Pulmonary Concerns

Bronchial anatomy follows atrial isomerism. Right isomerism is characterized by bilateral tri-lobed lungs and eparterial bronchi, while bilateral bilobed lungs and hyparterial bronchi are seen in left isomerism. Lung anatomy is generally not clinically relevant, but patients with heterotaxy syndrome can have problems with ciliary dyskinesia and should be evaluated for this, especially in the presence of recurrent pulmonary infections. Treatment can improve lung mechanics which is especially important in those with single ventricle physiology.

Long Term Management of Cardiac Disease

Long term follow-up of patients with heterotaxy syndrome needs to consider multiple organ system involvement. In patients after pulmonary vein repair, it is important to evaluate for evolving obstruction with early intervention if recognized. Afterload reduction must be considered in patients with common atrioventricular valves that are more likely to become regurgitant. Periodic Holter monitoring to evaluate for occult arrhythmias and prompt therapy for clinically relevant findings should be performed. Timing of promotion to bidirectional Glenn anastomosis should be based on saturations and the presence of ventricular dysfunction and/or atrioventricular valve regurgitation, as these may improve with ventricular "offloading". Pre-Fontan considerations include not only hemodynamics but also anatomic factors that can complicate the total Cavo pulmonary completion. The site of pulmonary vein drainage must be taken into account to determine placement of the Fontan circuit and avoid inadvertently causing pulmonary venous obstruction. Fontan completion in patients with dextrocardia should be carefully planned to avoid compromise of the Fontan circuit by the ventricular mass. In patients with an interrupted IVC, hepatic veins require direct anastomosis into the "Fontan" circuit whether via a connection to the underside of the pulmonary artery (this may result in preferential streaming of hepatic factor to one lung) or by anastomosing them with a graft into the azygous vein to avoid the late development of arteriovenous malformations. Pre-operative assessment should identify arteriovenous malformations and portosystemic shunts that can lead to post-Fontan cyanosis. Portosystemic shunts should be occluded as much as possible. As a last resort, cardiac transplantation is not precluded even in patients with abnormal venous anatomy, as good post-transplant outcomes have been demonstrated in these patients.


Management of patients with heterotaxy syndrome involves early anatomic delineation and staged cardiac surgical palliations. Appropriate surveillance for the development of rhythm disturbances, ventricular dysfunction, significant atrioventricular valve regurgitation or pulmonary venous obstruction is imperative.3,4 In addition, the clinician should be aware of the associated multisystem organ abnormalities that can impact these patients' lives.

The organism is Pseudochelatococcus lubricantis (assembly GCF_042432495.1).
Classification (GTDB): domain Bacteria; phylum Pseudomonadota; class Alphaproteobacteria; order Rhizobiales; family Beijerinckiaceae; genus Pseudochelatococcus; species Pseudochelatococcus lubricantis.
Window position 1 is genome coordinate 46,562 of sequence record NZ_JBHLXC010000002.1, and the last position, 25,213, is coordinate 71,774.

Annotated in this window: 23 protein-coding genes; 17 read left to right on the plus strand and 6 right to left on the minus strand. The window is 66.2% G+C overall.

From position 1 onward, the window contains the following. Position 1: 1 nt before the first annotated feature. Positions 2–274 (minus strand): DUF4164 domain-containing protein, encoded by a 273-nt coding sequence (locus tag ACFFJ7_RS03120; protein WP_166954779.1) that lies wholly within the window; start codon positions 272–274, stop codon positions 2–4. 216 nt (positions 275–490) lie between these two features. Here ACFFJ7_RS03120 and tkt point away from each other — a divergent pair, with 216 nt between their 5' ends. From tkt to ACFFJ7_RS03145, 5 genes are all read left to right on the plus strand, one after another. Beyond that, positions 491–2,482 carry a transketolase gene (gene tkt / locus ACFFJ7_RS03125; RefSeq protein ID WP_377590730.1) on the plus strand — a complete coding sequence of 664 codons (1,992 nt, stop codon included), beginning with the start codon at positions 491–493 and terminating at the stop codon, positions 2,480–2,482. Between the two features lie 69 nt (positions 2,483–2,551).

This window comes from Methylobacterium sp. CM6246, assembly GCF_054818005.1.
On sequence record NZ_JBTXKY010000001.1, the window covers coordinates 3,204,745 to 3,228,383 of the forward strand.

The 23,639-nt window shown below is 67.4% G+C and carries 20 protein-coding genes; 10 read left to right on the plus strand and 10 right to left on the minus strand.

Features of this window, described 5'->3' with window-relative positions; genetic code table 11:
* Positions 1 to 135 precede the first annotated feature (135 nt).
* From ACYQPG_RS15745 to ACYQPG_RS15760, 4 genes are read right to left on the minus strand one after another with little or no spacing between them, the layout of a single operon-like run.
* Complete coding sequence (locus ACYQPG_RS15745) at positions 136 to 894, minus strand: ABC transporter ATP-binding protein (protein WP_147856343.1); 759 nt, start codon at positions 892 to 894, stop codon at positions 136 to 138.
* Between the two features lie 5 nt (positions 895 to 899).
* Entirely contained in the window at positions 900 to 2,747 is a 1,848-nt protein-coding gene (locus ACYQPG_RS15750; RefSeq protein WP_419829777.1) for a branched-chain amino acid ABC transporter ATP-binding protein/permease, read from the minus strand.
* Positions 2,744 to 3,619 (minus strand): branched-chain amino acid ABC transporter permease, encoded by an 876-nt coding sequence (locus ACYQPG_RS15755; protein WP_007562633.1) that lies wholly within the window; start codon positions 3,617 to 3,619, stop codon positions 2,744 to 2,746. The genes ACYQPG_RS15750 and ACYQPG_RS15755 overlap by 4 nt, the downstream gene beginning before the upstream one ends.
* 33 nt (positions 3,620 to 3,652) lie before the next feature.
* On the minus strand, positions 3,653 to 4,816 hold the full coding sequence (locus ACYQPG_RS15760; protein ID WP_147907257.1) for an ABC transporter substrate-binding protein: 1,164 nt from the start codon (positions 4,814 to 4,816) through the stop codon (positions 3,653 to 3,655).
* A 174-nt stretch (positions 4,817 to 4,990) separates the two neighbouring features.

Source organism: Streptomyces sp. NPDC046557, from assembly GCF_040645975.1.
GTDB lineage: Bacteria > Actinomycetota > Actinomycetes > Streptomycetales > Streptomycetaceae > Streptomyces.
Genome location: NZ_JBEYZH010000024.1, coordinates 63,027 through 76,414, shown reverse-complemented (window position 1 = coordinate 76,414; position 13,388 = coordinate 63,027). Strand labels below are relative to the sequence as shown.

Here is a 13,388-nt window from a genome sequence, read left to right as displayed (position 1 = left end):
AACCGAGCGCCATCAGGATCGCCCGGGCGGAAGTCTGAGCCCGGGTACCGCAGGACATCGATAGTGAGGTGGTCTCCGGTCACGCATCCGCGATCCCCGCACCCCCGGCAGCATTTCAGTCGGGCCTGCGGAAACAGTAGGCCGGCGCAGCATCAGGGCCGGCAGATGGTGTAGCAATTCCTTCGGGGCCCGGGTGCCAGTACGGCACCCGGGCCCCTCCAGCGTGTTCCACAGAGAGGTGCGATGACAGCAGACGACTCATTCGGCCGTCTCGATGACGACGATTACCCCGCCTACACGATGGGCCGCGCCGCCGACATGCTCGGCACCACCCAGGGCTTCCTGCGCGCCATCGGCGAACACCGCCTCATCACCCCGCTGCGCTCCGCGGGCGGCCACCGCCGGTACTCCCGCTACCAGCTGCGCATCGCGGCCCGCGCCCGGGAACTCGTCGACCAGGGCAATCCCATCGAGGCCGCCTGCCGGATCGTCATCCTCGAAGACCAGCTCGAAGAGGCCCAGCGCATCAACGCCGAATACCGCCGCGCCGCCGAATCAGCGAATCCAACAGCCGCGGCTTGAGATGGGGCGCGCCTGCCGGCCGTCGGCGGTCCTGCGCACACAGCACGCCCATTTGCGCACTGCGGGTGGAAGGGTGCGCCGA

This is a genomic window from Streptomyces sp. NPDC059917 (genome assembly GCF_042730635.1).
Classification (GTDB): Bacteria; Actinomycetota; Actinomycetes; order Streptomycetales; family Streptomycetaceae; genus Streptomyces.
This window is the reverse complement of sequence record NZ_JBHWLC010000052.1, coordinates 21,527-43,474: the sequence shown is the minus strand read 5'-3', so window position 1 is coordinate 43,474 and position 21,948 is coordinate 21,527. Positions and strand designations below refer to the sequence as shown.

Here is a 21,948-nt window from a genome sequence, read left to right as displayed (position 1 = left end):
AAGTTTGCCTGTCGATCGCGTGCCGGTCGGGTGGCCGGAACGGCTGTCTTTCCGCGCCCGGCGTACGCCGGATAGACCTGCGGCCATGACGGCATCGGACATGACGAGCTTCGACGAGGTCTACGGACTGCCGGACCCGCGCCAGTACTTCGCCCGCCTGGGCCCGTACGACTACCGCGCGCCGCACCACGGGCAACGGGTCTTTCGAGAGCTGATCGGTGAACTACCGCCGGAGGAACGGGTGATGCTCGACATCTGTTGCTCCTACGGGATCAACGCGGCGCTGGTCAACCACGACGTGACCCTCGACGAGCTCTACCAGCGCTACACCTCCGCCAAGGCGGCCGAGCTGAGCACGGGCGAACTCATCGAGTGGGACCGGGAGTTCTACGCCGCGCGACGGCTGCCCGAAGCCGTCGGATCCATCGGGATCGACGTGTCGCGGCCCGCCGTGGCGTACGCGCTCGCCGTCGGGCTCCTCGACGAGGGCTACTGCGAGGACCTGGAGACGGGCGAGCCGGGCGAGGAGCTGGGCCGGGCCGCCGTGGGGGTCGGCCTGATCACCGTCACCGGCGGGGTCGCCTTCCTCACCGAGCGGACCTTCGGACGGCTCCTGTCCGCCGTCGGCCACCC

1. Niu MC, Dickerson HA, Moore JA, et al. Heterotaxy syndrome and associated arrhythmias in pediatric patients. Heart Rhythm 2018;15:548-54.
  2. Abbas PI, Dickerson HA, Wesson DE. Evaluating a management strategy for malrotation in heterotaxy patients. J Pediatr Surg 2016:51:859-62.
  3. Marathe SP, Zannino D, Cao JY, et al. Heterotaxy is not a risk factor for adverse long-term outcomes after Fontan completion. Ann Thorac Surg 2020;110:646-53.
  4. Broda CR, Salciccioli KB, Lopez KN, Ermis PR, Moodie DS, Dickerson HA. Outcomes in adults with congenital heart disease and heterotaxy syndrome: a single-center experience. Congenit Heart Dis 2019;14:885-94.

Clinical Topics: Arrhythmias and Clinical EP, Cardiac Surgery, Cardiovascular Care Team, Congenital Heart Disease and Pediatric Cardiology, Dyslipidemia, Heart Failure and Cardiomyopathies, Invasive Cardiovascular Angiography and Intervention, Noninvasive Imaging, Valvular Heart Disease, Vascular Medicine, Implantable Devices, EP Basic Science, SCD/Ventricular Arrhythmias, Atrial Fibrillation/Supraventricular Arrhythmias, Aortic Surgery, Cardiac Surgery and Arrhythmias, Cardiac Surgery and CHD and Pediatrics, Cardiac Surgery and Heart Failure, Cardiac Surgery and VHD, Congenital Heart Disease, CHD and Pediatrics and Arrhythmias, CHD and Pediatrics and Imaging, CHD and Pediatrics and Interventions, CHD and Pediatrics and Prevention, CHD and Pediatrics and Quality Improvement, Lipid Metabolism, Acute Heart Failure, Heart Transplant, Interventions and Imaging, Interventions and Structural Heart Disease, Interventions and Vascular Medicine, Echocardiography/Ultrasound, Magnetic Resonance Imaging

Keywords: Heterotaxy Syndrome, Atrioventricular Node, Hepatic Veins, Fontan Procedure, Pulmonary Veins, Double Outlet Right Ventricle, Pulmonary Artery, Aortic Coarctation, Pulmonary Circulation, Intestinal Volvulus, Appendicitis, Appendix, Bradycardia, Appendectomy, Heart Ventricles, Computed Tomography Angiography, Prostaglandins, Electrocardiography, Ambulatory, Hydrops Fetalis, Vena Cava, Inferior, Follow-Up Studies, Dilatation, Isomerism, Isomerism, Portasystemic Shunt, Transjugular Intrahepatic, Scimitar Syndrome, Situs Inversus, Ciliary Motility Disorders, Pulmonary Valve Stenosis, Arteriovenous Malformations, Tachycardia, Supraventricular, Magnetic Resonance Imaging, Tachycardia, Heart Transplantation, Abdominal Pain, Abdominal Pain, Ventricular Dysfunction, Hemodynamics, Echocardiography, Doppler, Postoperative Complications, Heart Failure, Echocardiography, Vascular Resistance, Aortic Valve Stenosis, Dextrocardia, Heart Block, Anti-Bacterial Agents